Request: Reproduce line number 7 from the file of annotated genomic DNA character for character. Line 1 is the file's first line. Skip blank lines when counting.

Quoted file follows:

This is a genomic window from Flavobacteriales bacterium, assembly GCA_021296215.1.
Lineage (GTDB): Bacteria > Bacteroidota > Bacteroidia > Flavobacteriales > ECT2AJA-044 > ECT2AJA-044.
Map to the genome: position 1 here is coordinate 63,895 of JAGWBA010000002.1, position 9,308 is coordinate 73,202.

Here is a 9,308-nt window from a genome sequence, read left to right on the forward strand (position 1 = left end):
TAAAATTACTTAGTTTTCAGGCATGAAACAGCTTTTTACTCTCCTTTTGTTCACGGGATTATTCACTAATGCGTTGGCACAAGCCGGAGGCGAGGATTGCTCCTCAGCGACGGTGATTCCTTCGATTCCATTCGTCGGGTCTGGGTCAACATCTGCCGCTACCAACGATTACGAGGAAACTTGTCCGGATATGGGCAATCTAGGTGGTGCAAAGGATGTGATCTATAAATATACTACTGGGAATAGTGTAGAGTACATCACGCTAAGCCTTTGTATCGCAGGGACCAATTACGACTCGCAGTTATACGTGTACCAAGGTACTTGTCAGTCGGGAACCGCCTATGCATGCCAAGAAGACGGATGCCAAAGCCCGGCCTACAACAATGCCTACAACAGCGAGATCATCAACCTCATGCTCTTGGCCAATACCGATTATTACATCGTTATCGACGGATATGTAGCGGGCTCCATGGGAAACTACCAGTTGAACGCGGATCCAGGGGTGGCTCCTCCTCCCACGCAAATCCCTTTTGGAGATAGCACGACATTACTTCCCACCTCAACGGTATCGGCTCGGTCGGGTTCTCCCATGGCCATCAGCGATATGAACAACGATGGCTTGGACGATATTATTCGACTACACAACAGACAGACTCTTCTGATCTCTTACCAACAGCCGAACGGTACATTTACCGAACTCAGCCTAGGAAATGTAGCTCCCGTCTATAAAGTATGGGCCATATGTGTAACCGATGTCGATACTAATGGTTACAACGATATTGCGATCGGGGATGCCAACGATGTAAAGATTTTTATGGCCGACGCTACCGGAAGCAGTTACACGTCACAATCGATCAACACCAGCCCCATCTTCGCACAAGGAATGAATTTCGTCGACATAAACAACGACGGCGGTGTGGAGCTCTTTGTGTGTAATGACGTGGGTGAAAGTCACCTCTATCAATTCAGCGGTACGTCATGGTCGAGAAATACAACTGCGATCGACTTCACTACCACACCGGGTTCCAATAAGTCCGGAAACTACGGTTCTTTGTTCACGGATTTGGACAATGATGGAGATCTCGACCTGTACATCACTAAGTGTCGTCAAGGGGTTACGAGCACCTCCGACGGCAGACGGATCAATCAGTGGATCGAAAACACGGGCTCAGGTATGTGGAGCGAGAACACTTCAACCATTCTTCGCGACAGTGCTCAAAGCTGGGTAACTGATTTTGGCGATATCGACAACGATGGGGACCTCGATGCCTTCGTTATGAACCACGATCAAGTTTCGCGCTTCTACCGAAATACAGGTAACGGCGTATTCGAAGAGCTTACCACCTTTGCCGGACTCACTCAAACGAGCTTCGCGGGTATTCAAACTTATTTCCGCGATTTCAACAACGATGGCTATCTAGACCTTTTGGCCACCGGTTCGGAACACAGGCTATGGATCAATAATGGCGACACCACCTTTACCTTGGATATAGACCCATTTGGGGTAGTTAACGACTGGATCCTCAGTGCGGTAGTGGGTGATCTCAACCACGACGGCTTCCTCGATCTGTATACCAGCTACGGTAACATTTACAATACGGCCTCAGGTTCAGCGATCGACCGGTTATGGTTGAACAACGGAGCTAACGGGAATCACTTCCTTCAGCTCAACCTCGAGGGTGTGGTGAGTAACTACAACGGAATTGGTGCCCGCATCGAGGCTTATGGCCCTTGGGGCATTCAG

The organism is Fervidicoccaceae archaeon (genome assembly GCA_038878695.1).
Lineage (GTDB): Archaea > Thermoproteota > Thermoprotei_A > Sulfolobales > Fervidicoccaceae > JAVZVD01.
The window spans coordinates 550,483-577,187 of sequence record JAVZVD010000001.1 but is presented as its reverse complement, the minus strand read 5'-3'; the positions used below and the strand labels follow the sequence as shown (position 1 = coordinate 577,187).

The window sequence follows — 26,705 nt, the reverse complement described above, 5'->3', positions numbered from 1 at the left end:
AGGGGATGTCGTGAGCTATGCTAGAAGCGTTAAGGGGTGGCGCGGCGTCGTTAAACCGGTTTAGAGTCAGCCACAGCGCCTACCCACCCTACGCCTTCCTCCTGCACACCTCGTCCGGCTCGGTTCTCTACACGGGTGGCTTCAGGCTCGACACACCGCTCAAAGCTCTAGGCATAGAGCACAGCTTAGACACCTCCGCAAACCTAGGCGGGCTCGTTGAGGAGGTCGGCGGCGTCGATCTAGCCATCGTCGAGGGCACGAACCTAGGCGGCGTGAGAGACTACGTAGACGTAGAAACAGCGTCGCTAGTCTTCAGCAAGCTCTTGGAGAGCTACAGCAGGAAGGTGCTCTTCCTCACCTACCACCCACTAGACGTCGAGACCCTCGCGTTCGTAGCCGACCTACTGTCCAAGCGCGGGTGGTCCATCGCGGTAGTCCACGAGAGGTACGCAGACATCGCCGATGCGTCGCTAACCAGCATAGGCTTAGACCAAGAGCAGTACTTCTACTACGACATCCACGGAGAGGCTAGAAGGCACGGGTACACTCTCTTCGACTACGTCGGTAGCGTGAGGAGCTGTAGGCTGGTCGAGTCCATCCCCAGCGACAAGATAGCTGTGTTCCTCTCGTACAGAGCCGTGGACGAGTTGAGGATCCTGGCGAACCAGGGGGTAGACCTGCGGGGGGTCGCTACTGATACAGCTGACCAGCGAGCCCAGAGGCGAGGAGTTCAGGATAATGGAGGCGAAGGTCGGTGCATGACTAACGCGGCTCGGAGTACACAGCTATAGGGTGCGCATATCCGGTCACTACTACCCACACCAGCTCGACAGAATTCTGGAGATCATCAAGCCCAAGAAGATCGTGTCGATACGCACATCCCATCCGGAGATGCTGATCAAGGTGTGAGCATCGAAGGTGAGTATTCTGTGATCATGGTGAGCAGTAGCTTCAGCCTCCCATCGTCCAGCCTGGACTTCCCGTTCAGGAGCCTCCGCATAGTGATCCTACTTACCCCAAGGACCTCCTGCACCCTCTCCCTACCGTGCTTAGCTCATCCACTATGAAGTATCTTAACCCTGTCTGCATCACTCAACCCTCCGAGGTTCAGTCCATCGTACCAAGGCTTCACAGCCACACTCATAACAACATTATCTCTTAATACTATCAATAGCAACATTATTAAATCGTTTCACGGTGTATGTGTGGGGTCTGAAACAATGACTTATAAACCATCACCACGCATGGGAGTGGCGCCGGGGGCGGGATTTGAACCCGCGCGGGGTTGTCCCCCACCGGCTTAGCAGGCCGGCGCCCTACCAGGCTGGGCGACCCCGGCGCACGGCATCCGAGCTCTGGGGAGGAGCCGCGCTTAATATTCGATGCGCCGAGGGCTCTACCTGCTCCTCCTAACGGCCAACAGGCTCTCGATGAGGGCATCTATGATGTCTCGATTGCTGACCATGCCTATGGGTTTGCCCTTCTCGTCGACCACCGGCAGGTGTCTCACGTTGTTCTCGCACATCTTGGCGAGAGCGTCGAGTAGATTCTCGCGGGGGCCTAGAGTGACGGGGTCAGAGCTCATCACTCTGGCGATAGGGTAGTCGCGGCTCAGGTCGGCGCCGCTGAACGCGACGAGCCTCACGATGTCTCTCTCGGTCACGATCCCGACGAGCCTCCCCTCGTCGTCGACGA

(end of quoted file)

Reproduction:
Lineage (GTDB): Archaea > Thermoproteota > Thermoprotei_A > Sulfolobales > Fervidicoccaceae > JAVZVD01.